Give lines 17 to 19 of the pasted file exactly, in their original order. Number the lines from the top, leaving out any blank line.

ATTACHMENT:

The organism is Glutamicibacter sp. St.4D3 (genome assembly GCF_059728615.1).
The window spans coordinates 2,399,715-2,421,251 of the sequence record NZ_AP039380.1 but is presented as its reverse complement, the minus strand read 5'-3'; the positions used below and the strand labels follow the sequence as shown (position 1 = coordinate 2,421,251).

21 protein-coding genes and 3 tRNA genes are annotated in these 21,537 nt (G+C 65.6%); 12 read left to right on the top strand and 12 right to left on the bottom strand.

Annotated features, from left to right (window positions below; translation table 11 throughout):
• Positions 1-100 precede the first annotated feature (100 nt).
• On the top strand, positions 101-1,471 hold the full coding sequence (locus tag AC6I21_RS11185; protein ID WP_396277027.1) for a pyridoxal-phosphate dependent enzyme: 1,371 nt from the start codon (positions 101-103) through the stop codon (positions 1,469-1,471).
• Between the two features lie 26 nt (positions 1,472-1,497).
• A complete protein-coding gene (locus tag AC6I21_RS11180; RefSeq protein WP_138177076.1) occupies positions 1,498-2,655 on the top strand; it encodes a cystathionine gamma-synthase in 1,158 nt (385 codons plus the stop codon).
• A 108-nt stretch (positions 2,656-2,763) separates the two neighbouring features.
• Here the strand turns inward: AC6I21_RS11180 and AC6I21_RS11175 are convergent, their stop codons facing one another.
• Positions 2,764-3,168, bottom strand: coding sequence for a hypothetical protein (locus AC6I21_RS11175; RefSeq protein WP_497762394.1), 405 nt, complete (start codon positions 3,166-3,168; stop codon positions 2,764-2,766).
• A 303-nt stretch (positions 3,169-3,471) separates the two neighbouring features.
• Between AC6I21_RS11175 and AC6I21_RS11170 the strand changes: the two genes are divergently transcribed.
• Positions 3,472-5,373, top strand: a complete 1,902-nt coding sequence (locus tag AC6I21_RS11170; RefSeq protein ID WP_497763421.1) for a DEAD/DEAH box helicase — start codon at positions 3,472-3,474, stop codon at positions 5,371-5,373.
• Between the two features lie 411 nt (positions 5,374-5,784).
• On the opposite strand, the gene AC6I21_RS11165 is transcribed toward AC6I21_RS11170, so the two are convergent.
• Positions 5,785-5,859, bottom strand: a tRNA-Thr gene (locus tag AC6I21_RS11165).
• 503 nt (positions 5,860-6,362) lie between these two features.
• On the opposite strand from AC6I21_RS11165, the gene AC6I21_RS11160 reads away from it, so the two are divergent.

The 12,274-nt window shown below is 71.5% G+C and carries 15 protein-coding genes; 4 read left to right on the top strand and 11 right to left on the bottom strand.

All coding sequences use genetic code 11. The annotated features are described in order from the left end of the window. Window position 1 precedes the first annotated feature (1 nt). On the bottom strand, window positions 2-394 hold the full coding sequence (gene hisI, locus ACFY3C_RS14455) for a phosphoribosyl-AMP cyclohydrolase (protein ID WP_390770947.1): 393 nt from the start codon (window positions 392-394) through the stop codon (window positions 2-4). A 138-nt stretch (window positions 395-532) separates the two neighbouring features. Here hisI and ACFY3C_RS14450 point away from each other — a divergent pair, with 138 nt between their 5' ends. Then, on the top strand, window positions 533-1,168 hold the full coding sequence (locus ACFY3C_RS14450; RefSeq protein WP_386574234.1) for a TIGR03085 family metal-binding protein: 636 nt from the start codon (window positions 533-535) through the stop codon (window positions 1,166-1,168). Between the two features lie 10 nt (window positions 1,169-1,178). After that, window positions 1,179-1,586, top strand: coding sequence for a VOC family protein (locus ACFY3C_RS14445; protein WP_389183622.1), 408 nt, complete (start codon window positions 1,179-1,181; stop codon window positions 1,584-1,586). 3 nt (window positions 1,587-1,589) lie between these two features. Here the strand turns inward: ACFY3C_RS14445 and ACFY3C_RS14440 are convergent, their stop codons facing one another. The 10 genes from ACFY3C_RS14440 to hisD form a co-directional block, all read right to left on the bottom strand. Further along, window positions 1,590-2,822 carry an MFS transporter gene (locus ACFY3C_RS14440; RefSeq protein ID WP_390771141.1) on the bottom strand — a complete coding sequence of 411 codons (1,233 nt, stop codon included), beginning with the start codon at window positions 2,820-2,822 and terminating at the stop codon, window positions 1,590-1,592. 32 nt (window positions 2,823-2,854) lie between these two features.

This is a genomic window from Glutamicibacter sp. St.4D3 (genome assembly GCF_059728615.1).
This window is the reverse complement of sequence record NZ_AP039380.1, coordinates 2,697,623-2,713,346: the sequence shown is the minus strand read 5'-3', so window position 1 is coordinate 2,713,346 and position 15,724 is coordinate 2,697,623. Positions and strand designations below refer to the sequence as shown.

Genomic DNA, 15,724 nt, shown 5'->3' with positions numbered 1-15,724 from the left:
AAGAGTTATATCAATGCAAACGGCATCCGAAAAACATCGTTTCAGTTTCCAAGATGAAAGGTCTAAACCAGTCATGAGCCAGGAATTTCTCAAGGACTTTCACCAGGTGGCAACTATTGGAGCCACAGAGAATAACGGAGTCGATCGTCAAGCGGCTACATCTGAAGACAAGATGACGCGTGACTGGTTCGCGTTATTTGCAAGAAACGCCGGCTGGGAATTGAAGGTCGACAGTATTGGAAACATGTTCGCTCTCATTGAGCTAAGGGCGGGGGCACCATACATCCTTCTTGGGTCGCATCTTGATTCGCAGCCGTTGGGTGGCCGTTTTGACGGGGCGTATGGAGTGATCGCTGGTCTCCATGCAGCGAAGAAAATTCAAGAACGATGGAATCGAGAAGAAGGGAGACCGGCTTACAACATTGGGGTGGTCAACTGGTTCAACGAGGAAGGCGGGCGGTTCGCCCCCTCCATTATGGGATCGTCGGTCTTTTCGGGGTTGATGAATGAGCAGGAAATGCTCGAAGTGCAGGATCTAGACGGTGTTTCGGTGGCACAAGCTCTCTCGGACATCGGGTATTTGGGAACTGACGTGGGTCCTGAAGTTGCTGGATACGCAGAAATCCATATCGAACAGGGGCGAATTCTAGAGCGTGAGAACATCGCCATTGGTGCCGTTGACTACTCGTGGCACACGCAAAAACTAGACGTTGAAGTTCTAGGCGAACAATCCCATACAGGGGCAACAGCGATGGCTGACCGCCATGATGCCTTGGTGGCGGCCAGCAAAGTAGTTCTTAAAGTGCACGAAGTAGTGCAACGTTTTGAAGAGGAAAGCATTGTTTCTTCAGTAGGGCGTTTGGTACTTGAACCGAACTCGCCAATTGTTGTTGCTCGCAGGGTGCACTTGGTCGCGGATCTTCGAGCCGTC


• Positions 5,785-5,859, bottom strand: a tRNA-Thr gene (locus tag AC6I21_RS11165).
• 503 nt (positions 5,860-6,362) lie between these two features.
• On the opposite strand from AC6I21_RS11165, the gene AC6I21_RS11160 reads away from it, so the two are divergent.